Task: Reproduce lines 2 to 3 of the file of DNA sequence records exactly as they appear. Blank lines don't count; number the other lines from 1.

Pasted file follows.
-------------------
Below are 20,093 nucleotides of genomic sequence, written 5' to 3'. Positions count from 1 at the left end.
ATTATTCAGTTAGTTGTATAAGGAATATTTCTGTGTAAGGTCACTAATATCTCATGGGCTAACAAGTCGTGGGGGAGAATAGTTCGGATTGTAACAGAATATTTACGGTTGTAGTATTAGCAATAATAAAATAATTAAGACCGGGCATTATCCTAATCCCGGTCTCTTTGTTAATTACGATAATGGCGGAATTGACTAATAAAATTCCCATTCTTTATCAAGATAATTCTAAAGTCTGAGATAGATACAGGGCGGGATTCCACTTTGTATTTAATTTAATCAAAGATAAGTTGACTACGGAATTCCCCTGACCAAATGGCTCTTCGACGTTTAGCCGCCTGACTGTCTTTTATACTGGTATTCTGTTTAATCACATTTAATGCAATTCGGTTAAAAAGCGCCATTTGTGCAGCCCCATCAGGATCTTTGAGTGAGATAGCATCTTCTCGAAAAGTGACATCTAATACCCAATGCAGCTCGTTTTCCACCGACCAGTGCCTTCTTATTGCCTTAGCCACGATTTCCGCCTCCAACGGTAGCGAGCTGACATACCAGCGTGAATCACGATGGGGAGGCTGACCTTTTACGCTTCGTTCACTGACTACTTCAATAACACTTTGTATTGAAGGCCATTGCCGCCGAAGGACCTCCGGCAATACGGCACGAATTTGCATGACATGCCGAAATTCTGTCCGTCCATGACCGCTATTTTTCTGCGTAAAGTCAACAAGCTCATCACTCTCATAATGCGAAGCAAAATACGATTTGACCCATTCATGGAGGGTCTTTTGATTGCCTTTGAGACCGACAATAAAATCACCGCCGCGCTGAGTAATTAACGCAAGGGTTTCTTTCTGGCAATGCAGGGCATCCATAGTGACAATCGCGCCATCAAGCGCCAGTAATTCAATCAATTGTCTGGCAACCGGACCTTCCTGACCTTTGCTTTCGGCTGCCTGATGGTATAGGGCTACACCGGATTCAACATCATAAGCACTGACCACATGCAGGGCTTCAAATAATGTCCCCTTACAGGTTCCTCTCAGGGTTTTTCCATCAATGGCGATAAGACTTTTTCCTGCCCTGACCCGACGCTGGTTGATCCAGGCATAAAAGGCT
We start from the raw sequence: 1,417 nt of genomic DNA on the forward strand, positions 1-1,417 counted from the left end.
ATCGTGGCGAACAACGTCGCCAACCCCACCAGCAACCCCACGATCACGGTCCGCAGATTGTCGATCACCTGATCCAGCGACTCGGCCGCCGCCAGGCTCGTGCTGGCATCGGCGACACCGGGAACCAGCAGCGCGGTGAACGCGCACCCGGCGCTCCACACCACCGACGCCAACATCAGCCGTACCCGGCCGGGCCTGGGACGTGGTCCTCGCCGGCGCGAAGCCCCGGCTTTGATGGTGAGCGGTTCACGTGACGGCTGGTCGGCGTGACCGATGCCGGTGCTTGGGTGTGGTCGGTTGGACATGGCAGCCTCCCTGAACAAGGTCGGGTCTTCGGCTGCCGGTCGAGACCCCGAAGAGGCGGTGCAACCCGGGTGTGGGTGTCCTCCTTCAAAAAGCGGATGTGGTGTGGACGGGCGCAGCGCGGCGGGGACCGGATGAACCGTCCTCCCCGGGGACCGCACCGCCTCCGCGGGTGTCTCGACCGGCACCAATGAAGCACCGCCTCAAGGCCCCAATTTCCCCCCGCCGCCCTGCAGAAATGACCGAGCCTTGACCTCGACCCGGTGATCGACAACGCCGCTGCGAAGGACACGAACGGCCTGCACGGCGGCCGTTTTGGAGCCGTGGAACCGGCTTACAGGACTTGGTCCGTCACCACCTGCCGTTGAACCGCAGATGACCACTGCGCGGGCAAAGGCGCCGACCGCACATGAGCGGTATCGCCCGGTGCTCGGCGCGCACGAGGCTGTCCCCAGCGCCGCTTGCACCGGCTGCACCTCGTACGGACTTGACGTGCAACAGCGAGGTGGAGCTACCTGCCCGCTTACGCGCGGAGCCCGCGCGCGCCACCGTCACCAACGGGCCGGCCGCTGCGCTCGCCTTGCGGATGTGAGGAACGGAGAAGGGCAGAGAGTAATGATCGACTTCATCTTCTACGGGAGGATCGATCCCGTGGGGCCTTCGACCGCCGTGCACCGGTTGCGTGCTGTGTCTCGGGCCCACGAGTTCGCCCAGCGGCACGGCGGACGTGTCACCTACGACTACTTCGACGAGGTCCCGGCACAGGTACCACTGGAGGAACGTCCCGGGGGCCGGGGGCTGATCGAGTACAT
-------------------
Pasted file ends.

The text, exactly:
ATTATTCAGTTAGTTGTATAAGGAATATTTCTGTGTAAGGTCACTAATATCTCATGGGCTAACAAGTCGTGGGGGAGAATAGTTCGGATTGTAACAGAATATTTACGGTTGTAGTATTAGCAATAATAAAATAATTAAGACCGGGCATTATCCTAATCCCGGTCTCTTTGTTAATTACGATAATGGCGGAATTGACTAATAAAATTCCCATTCTTTATCAAGATAATTCTAAAGTCTGAGATAGATACAGGGCGGGATTCCACTTTGTATTTAATTTAATCAAAGATAAGTTGACTACGGAATTCCCCTGACCAAATGGCTCTTCGACGTTTAGCCGCCTGACTGTCTTTTATACTGGTATTCTGTTTAATCACATTTAATGCAATTCGGTTAAAAAGCGCCATTTGTGCAGCCCCATCAGGATCTTTGAGTGAGATAGCATCTTCTCGAAAAGTGACATCTAATACCCAATGCAGCTCGTTTTCCACCGACCAGTGCCTTCTTATTGCCTTAGCCACGATTTCCGCCTCCAACGGTAGCGAGCTGACATACCAGCGTGAATCACGATGGGGAGGCTGACCTTTTACGCTTCGTTCACTGACTACTTCAATAACACTTTGTATTGAAGGCCATTGCCGCCGAAGGACCTCCGGCAATACGGCACGAATTTGCATGACATGCCGAAATTCTGTCCGTCCATGACCGCTATTTTTCTGCGTAAAGTCAACAAGCTCATCACTCTCATAATGCGAAGCAAAATACGATTTGACCCATTCATGGAGGGTCTTTTGATTGCCTTTGAGACCGACAATAAAATCACCGCCGCGCTGAGTAATTAACGCAAGGGTTTCTTTCTGGCAATGCAGGGCATCCATAGTGACAATCGCGCCATCAAGCGCCAGTAATTCAATCAATTGTCTGGCAACCGGACCTTCCTGACCTTTGCTTTCGGCTGCCTGATGGTATAGGGCTACACCGGATTCAACATCATAAGCACTGACCACATGCAGGGCTTCAAATAATGTCCCCTTACAGGTTCCTCTCAGGGTTTTTCCATCAATGGCGATAAGACTTTTTCCTGCCCTGACCCGACGCTGGTTGATCCAGGCATAAAAGGCT
We start from the raw sequence: 1,417 nt of genomic DNA on the forward strand, positions 1-1,417 counted from the left end.